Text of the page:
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10th ICOBTE

Arsenic in the enviroment - Dynamics and biogeochemistry

Synopsis

In several developing countries in Asia, ingestion of groundwater impacts human health because of elevated arsenic concentrations. Arsenic toxicity is particularly alarming in Bangladesh, India and several other countries in South Asia and is an example of one of the largest environmental health disasters, where at least 50 million people are at risk of cancer and other arsenic related diseases. Although fewer people are thought to be affected, many other countries have reported adverse health effects from ingestion of arsenic in drinking water. More recently, the impact that arsenic in irrigation water and sewage sludge has on crops and aquatic ecosystems have also become of concern. In addition to potential human health impacts caused by ingestion of food containing arsenic, the potential for reduced crop yield due to build-up of arsenic in the soil is an active area of research. Recent studies have revealed enhanced arsenic concentration in the areas of volcanic chains such as in Chile, Argentina, Mexico, Costa Rica, Nicaragua and El Salvador where soil and groundwater resources are at risk of elevated arsenic concentrations above the regulatory standards of 10 µg/L or lower in some countries. The lowered standards are projected to greatly increase water supply costs in many regions of the world. The increased pressure on society to protect human health and the ecosystem has stimulated increased research using a wide range of approaches and techniques.

This symposium aims to provide a venue for scientists with a broad range of backgrounds and interests to present and discuss research on arsenic in the environment. Research on arsenic is very active and includes assessment of interactions at scales ranging from molecular bonding to sub-continental, arsenic speciation in inorganic and organic materials using a wide variety of advanced chemical and spectroscopic approaches, and increased understanding the importance of microbes and other biota in arsenic cycling. Although much has been learned about arsenic in the environment, the ability to predict the impact of intentional and unintentional changes to hydrologic and geochemical regimes often remains illusive. Accordingly, a symposium that provides the opportunity for the presentation of wide range studies is both appropriate and timely and will help advance this area.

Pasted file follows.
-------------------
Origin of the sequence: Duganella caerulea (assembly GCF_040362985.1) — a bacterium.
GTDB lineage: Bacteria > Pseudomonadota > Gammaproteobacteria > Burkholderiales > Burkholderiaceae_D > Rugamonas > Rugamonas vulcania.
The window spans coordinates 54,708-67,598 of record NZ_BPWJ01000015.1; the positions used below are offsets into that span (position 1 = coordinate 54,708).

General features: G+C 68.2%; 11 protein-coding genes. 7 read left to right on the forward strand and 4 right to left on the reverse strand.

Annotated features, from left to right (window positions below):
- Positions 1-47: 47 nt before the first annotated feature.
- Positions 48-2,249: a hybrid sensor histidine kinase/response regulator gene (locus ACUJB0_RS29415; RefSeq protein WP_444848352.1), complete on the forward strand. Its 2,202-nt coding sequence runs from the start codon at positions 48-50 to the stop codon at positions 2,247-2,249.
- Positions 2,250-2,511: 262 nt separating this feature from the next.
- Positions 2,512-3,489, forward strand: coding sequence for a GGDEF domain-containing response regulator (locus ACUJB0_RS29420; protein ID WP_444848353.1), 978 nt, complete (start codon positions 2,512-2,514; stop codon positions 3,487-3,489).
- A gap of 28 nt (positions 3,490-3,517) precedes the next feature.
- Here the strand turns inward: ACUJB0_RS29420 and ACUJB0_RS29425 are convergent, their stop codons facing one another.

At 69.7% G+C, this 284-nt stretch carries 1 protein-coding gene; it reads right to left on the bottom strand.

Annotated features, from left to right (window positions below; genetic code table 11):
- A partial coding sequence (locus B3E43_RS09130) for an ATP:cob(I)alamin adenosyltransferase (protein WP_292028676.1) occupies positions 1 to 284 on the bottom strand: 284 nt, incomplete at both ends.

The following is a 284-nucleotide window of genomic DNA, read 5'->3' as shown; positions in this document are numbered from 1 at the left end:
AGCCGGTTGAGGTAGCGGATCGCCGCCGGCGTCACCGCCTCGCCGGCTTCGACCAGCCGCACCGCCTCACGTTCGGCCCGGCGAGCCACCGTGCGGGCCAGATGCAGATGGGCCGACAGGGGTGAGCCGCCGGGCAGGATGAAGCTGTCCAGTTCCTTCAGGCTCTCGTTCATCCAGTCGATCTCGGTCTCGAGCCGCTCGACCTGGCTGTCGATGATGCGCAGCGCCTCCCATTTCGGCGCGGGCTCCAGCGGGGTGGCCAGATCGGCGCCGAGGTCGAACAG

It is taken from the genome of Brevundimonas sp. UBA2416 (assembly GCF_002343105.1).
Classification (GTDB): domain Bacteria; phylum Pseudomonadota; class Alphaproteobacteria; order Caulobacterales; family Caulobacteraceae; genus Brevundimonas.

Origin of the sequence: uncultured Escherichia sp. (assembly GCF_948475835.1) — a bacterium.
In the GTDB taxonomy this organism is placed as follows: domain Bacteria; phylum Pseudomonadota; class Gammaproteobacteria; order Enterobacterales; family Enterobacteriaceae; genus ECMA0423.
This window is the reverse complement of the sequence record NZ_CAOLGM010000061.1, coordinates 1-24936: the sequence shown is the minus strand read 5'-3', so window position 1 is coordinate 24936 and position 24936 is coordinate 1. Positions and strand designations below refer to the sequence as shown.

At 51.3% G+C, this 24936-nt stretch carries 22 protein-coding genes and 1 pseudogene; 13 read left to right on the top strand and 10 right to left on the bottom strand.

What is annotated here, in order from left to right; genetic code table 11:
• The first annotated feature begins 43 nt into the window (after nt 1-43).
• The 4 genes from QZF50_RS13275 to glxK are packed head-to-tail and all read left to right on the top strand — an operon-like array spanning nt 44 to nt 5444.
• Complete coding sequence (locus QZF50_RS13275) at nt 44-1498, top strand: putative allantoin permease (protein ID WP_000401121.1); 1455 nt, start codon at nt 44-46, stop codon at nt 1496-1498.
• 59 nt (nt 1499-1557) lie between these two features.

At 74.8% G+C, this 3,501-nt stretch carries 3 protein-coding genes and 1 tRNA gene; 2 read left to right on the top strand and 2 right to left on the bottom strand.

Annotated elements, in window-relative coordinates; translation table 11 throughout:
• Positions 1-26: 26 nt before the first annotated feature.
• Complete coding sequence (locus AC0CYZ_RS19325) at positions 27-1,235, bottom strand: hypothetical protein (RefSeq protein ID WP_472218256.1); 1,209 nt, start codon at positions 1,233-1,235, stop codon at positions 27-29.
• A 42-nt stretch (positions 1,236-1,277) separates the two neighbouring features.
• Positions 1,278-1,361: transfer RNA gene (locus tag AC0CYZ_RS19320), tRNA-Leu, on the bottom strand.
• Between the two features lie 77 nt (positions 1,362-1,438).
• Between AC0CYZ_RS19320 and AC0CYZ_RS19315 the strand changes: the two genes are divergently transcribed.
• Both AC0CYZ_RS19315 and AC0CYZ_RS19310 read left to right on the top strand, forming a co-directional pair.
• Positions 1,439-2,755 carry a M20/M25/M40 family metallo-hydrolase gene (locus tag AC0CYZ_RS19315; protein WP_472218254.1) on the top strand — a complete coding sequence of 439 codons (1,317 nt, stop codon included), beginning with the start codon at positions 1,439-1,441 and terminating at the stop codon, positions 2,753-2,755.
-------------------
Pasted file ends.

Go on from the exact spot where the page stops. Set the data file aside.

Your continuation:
Proposed themes

We expect contributions from leading arsenic researchers and propose the following major themes for presentation at the symposium:

  1. Source characterization of arsenic in the environment
  2. Dynamics of arsenic in soil, water and biota
  3. Prediction and modelling of the fate of arsenic in natural environment
  4. Analytical techniques and speciation studies
  5. Impact of arsenic on agriculture and the food chain
  6. Arsenic in the geothermal systems and the seismically active areas
  7. Remediation and management of arsenic contaminated soils and groundwater
  8. Managing arsenic in contaminated soil and groundwater systems.

The above topics cover a broad range of issues related to the science of arsenic in the environment, and concerning natural and anthropogenic processes which accelerate or control human exposure to arsenic. We expect a large number of multi-disciplinary arsenic researchers, as indicated by the participation in similar symposia during the preceding three ICOBTE conferences in Uppsala, Adelaide and in Beijing. Discussions are expected to significantly improve our understanding of the global issues and emerging solutions related to arsenics impact on land and water resource management that are so vital for millions of people across the world. The symposium will include oral and poster presentations. Keynote speakers in respective sessions will include experts from the respective fields. Considering the seriousness of this global problem we propose a two-day oral symposium to facilitate a thorough discussion of the arsenic problem from different perspectives.

Committee (Symposium Organizers)

Chair: Dr. Steve McGrath (Rothamsted Research, UK) E-mail: steve.mcgrath@bbsrc.ac.uk & Dr. Prosun Bhattacharya (KTH, Sweden) E-mail: prosun@kth.se
Co Chairs: Dr. Jochen Bundschuh (ICE, Costa Rica) E-mail: jochenbundschuh@yahoo.com; jochen.book@gmail.com
Dr. M. Aurora Armienta (UNAM, Mexico); E-mail: victoria@geofisica.unam.mx
Prof. K.M. Ahmed (University of Dhalka, Bangladesh) E-mail: kmahmed@univdhaka.edu; kazimatin@yahoo.com
Prof. K W Kim (GIST, Korea) E-mail: kwkim@gist.ac.kr
Prof Y-G Zhu (Chinese Academy of Sciences, China) E-mail: ygzhu@rcees.ac.cn
Dra. Marta I. Litter (Comisión Nacional de Energía Atómica, Argentina) E-mail: marta.litter@gmail.com

Contact:

Dr. Steve McGrath (Rothamsted Research, UK) E-mail: steve.mcgrath@bbsrc.ac.uk
Dr. Prosun Bhattacharya (KTH, Sweden) E-mail: prosun@kth.se

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